Even after being warned against using a certain term, which violates the Hatch Act, the White House continued its antics this week, seemingly ignoring the warning.
According to the Washington Examiner, in recent pieces of White House correspondence, officials continued to use the term "MAGA," which was warned against by the Office of Special Counsel (OSC).
The OSC deemed the term too closely attached to former President Donald Trump's presidency and campaign, thus violating the Hatch Act.
The Hatch Act was passed to prevent public officials from influencing elections.
However, the OSC's warning didn't stop White House deputy press secretary Andrew Bates from sending out an email that used the "MAGA" term.
"MAGA remains the campaign slogan of a current candidate for partisan political office, and therefore, its use constitutes political activity," the OSC wrote in a memo with the warning.
It added: "Accordingly, federal employees should not use ‘MAGA’ or ‘Make America Great Again’ while on duty, in the workplace, or when acting in their official capacity, including communicating through social media, email, or on government websites."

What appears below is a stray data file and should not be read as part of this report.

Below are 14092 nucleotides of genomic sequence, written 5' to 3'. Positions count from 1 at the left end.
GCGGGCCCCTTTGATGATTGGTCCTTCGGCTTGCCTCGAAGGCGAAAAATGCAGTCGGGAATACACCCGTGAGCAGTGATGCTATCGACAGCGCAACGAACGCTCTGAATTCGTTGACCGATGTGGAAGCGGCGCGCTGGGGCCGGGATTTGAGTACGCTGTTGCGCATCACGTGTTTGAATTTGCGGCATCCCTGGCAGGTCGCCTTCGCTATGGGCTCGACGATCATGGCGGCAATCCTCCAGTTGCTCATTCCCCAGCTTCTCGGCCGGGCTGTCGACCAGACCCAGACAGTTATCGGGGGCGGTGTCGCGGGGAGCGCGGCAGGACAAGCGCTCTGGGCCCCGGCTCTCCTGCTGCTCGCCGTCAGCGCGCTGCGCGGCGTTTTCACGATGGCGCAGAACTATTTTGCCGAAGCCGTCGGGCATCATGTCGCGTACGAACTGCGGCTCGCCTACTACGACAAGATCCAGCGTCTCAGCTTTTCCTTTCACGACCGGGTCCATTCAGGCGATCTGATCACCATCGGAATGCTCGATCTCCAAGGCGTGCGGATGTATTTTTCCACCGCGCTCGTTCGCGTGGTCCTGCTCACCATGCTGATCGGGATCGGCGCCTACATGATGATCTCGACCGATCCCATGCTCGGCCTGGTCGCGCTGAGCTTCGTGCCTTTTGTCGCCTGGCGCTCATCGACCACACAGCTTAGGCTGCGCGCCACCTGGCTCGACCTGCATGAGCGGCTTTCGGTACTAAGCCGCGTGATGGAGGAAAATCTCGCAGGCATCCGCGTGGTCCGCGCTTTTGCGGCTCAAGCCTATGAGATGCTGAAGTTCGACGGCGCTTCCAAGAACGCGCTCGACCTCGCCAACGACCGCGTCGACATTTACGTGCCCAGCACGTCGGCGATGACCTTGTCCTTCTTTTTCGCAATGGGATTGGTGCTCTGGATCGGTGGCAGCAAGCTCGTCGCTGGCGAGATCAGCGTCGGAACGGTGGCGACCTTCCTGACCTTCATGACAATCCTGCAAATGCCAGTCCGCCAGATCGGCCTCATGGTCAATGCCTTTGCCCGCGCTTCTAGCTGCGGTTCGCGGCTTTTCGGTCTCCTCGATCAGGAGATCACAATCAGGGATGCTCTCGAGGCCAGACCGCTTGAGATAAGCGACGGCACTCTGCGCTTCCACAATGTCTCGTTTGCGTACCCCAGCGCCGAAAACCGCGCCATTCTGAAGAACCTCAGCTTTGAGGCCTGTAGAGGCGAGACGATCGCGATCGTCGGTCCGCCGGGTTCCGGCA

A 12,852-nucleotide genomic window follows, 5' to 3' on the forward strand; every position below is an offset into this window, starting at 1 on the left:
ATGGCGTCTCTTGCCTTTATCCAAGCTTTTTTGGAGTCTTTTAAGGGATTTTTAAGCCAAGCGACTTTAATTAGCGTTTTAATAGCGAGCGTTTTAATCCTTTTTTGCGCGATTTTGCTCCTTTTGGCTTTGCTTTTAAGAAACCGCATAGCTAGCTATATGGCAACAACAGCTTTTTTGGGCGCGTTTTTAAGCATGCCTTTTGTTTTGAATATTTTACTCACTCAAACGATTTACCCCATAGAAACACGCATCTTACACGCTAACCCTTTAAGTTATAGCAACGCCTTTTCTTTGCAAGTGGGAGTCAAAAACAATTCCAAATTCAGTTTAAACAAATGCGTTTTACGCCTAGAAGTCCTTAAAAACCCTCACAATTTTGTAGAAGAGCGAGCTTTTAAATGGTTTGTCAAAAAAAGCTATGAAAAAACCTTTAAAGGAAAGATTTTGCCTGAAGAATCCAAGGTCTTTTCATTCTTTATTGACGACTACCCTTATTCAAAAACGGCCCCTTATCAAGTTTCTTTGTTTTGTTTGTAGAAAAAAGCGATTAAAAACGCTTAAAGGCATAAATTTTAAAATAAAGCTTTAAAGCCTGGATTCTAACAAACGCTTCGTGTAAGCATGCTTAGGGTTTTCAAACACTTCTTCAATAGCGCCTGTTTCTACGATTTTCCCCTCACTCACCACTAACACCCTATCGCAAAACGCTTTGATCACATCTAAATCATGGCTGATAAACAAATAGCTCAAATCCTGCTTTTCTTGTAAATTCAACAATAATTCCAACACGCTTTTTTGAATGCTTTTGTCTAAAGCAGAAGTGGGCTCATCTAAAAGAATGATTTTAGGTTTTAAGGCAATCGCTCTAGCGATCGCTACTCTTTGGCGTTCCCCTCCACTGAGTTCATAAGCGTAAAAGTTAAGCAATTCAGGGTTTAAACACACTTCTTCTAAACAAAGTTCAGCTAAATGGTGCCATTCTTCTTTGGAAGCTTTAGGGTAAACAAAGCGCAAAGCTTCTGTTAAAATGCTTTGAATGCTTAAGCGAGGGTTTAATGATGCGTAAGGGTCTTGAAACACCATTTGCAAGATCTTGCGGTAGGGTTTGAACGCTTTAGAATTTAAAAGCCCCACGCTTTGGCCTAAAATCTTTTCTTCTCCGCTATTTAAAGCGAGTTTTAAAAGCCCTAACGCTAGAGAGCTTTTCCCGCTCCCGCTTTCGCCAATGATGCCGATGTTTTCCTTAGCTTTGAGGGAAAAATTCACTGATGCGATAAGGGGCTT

The continued use of the term came in the wake of a warning for White House Press Secretary Karine Jean-Pierre, who used the term and "MAGA Republicans" behind the podium at recent press briefings.
White House continues to use the term 'MAGA' in official capacities despite Hatch Act violation | Washington Examiner https://t.co/ZuLqXeo5CM
— Cassis (@cassisnouveau) June 15, 2023
The Examiner noted:
Although Jean-Pierre was not telling people not to vote for specific candidates, the office concluded that the "timing, frequency, and content" of her comments on “MAGA Republicans” constituted using the term to generate opposition to Republicans, which is political activity, and violates the Hatch Act.
Social media reacted to the White House seemingly ignoring the OSC's warning, with many pointing out that it's unlikely that KJP or any other White House official will be penalized for it.
"Some are special, but some are more special than others. Rules thee, but none for me, they do declare," one Twitter user wrote.
Another Twitter user added: "When you own the prosecutor, there are no crimes for you, but the opponent will find breathing is a crime."
Only time will tell if White House officials continue to ignore the OSC's warnings, but it certainly doesn't look like they're worried about it at this point, as they continue to blatantly used the term.